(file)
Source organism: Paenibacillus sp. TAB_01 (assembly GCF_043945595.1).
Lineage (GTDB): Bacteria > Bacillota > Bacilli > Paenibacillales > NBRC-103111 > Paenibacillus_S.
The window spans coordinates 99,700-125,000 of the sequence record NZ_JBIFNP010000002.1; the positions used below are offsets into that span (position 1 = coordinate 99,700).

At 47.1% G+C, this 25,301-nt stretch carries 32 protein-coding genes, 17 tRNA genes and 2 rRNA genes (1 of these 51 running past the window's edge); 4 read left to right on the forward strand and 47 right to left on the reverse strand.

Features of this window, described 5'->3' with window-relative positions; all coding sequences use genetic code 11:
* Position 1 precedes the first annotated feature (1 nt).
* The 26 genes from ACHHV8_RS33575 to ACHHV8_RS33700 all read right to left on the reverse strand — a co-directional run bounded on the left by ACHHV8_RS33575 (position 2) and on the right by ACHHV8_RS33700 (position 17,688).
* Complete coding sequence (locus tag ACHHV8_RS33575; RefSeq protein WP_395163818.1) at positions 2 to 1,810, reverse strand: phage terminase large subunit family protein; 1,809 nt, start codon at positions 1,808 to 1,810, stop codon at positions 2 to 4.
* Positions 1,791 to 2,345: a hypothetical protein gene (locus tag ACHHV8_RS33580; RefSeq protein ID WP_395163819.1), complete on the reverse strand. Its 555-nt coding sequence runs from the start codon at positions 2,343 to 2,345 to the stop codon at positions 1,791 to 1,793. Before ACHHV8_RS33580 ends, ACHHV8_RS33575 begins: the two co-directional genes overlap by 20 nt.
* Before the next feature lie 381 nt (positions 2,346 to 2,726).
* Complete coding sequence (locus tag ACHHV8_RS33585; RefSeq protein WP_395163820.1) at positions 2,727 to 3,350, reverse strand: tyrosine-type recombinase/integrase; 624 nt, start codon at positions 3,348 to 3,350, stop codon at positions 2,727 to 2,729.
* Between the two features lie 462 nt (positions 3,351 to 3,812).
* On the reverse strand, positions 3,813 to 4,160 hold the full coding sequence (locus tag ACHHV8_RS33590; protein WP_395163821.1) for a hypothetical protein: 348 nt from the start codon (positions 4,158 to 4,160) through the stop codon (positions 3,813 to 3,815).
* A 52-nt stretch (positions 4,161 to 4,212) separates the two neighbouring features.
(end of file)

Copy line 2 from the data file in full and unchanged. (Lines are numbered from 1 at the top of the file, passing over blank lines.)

Lineage (GTDB): Bacteria > Bacillota > Bacilli > Paenibacillales > NBRC-103111 > Paenibacillus_S.